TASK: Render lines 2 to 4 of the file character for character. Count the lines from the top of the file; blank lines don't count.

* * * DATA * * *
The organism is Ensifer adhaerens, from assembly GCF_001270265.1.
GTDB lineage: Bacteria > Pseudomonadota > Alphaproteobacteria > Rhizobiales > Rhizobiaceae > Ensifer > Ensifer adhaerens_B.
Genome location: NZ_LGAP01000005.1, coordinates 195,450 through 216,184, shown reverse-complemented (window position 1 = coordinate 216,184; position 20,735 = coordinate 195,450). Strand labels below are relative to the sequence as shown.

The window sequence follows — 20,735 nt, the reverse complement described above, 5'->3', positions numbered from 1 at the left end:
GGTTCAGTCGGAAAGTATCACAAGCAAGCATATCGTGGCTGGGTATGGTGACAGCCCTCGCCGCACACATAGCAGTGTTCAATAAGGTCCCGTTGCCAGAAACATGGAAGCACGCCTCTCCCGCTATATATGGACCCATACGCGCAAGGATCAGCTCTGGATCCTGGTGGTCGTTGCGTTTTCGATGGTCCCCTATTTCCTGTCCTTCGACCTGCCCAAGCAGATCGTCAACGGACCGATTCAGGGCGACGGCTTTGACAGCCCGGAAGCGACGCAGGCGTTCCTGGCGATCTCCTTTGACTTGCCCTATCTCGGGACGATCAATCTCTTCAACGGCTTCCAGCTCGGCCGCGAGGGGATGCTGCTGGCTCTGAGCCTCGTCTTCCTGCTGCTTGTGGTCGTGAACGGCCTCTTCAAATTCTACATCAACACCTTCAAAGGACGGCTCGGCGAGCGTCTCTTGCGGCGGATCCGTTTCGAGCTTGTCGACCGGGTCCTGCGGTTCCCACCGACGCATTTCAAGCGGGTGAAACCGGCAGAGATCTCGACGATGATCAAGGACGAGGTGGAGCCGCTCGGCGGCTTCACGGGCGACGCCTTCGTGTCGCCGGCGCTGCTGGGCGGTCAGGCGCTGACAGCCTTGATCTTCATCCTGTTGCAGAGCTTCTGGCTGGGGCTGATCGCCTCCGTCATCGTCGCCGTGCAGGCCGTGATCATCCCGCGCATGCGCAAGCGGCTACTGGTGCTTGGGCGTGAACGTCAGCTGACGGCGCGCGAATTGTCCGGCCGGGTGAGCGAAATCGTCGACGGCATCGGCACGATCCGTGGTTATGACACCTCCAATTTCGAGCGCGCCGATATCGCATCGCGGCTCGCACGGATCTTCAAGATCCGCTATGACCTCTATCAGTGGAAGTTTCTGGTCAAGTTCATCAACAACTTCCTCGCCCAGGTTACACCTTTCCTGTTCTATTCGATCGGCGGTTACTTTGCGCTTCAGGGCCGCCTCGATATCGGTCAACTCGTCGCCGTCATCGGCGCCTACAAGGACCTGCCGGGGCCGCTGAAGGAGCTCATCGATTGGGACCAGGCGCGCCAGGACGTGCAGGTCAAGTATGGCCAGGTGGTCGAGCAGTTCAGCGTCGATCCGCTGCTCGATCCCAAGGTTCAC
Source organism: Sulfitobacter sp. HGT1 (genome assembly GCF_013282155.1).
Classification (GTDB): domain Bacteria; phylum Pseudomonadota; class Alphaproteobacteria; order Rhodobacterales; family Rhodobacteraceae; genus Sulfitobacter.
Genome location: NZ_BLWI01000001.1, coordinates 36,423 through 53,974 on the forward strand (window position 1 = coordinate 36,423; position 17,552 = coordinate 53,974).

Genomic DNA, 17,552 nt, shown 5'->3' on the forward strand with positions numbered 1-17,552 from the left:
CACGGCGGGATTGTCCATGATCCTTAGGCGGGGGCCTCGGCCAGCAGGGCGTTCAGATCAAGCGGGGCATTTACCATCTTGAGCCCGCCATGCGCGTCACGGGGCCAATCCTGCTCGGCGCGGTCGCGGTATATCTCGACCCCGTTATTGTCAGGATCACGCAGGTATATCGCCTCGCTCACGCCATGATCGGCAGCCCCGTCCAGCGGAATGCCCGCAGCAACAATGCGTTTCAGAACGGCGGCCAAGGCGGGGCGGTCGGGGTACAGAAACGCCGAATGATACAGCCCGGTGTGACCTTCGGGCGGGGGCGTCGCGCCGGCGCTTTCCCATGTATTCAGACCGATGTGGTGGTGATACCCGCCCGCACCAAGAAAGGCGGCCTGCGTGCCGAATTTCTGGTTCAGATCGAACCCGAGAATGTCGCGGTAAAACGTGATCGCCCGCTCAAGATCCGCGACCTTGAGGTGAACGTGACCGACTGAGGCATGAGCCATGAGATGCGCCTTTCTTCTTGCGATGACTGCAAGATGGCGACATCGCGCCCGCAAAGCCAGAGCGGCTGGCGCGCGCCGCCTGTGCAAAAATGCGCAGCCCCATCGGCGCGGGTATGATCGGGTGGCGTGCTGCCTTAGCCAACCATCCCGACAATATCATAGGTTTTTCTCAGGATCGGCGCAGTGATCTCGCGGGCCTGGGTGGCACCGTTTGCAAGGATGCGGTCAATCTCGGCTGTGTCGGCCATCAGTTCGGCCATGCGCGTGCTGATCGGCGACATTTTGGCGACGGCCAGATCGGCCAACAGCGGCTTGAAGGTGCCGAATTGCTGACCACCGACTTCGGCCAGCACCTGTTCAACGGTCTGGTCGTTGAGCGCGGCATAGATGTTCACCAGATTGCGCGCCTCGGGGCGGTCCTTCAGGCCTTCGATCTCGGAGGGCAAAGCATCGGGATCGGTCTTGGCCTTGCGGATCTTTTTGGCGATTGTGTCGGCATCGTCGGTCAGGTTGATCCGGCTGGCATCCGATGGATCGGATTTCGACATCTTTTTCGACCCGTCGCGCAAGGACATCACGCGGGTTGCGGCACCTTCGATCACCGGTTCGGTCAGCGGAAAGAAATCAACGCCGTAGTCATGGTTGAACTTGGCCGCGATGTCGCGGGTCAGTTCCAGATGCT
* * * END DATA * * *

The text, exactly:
GTDB lineage: Bacteria > Pseudomonadota > Alphaproteobacteria > Rhizobiales > Rhizobiaceae > Ensifer > Ensifer adhaerens_B.
Genome location: NZ_LGAP01000005.1, coordinates 195,450 through 216,184, shown reverse-complemented (window position 1 = coordinate 216,184; position 20,735 = coordinate 195,450). Strand labels below are relative to the sequence as shown.

The window sequence follows — 20,735 nt, the reverse complement described above, 5'->3', positions numbered from 1 at the left end: